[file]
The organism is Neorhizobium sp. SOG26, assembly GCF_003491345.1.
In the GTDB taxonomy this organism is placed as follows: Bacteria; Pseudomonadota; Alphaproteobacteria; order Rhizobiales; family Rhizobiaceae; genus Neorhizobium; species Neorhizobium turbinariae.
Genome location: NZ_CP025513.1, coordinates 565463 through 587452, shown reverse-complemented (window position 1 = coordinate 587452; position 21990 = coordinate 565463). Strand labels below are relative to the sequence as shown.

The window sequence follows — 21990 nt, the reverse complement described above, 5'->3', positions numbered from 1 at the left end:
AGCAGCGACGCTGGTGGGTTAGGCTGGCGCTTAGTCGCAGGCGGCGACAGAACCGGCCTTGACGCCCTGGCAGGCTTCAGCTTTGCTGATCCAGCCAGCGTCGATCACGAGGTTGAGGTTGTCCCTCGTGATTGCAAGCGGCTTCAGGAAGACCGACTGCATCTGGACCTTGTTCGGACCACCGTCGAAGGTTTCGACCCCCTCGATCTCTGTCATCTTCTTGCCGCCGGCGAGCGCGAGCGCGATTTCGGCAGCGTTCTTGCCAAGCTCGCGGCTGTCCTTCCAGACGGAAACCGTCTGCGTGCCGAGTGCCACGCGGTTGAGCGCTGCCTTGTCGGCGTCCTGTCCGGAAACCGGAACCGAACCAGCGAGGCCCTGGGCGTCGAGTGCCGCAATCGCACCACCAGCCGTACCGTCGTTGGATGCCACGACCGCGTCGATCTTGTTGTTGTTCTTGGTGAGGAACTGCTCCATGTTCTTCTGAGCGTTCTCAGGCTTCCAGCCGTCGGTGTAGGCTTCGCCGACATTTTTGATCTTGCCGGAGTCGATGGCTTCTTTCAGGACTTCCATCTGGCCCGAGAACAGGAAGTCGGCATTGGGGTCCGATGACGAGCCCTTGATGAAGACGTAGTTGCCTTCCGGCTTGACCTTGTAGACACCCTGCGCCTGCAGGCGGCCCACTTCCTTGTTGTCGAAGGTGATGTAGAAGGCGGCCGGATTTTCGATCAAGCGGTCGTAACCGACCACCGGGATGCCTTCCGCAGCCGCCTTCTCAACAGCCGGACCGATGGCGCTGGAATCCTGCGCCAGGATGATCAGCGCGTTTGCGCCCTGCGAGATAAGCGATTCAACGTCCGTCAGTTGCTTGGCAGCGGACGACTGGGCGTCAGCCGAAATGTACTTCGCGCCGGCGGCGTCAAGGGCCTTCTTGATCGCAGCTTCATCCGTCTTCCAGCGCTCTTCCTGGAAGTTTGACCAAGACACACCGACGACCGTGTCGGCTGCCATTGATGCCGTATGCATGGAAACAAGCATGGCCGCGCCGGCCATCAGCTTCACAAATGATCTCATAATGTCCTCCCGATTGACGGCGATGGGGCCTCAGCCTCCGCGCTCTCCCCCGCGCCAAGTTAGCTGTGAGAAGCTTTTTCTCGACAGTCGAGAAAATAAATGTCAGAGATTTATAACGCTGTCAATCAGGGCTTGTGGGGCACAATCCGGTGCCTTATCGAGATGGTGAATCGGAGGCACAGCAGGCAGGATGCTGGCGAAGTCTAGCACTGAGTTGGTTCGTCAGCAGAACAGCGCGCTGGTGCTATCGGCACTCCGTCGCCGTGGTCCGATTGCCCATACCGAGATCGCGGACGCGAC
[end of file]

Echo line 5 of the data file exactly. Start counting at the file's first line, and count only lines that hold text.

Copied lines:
AGCAGCGACGCTGGTGGGTTAGGCTGGCGCTTAGTCGCAGGCGGCGACAGAACCGGCCTTGACGCCCTGGCAGGCTTCAGCTTTGCTGATCCAGCCAGCGTCGATCACGAGGTTGAGGTTGTCCCTCGTGATTGCAAGCGGCTTCAGGAAGACCGACTGCATCTGGACCTTGTTCGGACCACCGTCGAAGGTTTCGACCCCCTCGATCTCTGTCATCTTCTTGCCGCCGGCGAGCGCGAGCGCGATTTCGGCAGCGTTCTTGCCAAGCTCGCGGCTGTCCTTCCAGACGGAAACCGTCTGCGTGCCGAGTGCCACGCGGTTGAGCGCTGCCTTGTCGGCGTCCTGTCCGGAAACCGGAACCGAACCAGCGAGGCCCTGGGCGTCGAGTGCCGCAATCGCACCACCAGCCGTACCGTCGTTGGATGCCACGACCGCGTCGATCTTGTTGTTGTTCTTGGTGAGGAACTGCTCCATGTTCTTCTGAGCGTTCTCAGGCTTCCAGCCGTCGGTGTAGGCTTCGCCGACATTTTTGATCTTGCCGGAGTCGATGGCTTCTTTCAGGACTTCCATCTGGCCCGAGAACAGGAAGTCGGCATTGGGGTCCGATGACGAGCCCTTGATGAAGACGTAGTTGCCTTCCGGCTTGACCTTGTAGACACCCTGCGCCTGCAGGCGGCCCACTTCCTTGTTGTCGAAGGTGATGTAGAAGGCGGCCGGATTTTCGATCAAGCGGTCGTAACCGACCACCGGGATGCCTTCCGCAGCCGCCTTCTCAACAGCCGGACCGATGGCGCTGGAATCCTGCGCCAGGATGATCAGCGCGTTTGCGCCCTGCGAGATAAGCGATTCAACGTCCGTCAGTTGCTTGGCAGCGGACGACTGGGCGTCAGCCGAAATGTACTTCGCGCCGGCGGCGTCAAGGGCCTTCTTGATCGCAGCTTCATCCGTCTTCCAGCGCTCTTCCTGGAAGTTTGACCAAGACACACCGACGACCGTGTCGGCTGCCATTGATGCCGTATGCATGGAAACAAGCATGGCCGCGCCGGCCATCAGCTTCACAAATGATCTCATAATGTCCTCCCGATTGACGGCGATGGGGCCTCAGCCTCCGCGCTCTCCCCCGCGCCAAGTTAGCTGTGAGAAGCTTTTTCTCGACAGTCGAGAAAATAAATGTCAGAGATTTATAACGCTGTCAATCAGGGCTTGTGGGGCACAATCCGGTGCCTTATCGAGATGGTGAATCGGAGGCACAGCAGGCAGGATGCTGGCGAAGTCTAGCACTGAGTTGGTTCGTCAGCAGAACAGCGCGCTGGTGCTATCGGCACTCCGTCGCCGTGGTCCGATTGCCCATACCGAGATCGCGGACGCGAC